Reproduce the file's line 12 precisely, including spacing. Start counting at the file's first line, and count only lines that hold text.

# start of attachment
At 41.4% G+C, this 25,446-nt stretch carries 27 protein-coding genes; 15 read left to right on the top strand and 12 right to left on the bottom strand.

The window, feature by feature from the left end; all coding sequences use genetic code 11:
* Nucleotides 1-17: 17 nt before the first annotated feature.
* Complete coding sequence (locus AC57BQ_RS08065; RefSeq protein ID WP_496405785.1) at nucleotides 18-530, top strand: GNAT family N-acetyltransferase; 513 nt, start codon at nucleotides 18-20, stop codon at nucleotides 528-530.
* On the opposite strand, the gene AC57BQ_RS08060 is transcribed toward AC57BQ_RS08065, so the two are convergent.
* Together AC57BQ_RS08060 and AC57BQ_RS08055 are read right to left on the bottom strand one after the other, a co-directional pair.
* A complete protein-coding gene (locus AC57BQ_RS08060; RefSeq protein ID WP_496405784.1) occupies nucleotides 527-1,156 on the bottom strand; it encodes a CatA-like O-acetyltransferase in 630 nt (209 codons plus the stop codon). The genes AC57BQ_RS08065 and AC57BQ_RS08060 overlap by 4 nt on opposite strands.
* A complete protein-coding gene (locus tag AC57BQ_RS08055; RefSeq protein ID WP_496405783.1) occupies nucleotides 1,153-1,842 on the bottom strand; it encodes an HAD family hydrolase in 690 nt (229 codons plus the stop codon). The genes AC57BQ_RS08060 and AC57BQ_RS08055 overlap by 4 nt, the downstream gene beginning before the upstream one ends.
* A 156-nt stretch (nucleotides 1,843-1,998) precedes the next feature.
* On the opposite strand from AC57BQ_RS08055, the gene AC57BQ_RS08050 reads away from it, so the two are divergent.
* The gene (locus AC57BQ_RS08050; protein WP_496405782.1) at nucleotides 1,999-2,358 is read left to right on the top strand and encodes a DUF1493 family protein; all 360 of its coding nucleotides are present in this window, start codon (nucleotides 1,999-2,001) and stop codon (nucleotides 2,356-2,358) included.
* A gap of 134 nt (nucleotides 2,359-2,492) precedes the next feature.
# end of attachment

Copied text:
* A gap of 134 nt (nucleotides 2,359-2,492) precedes the next feature.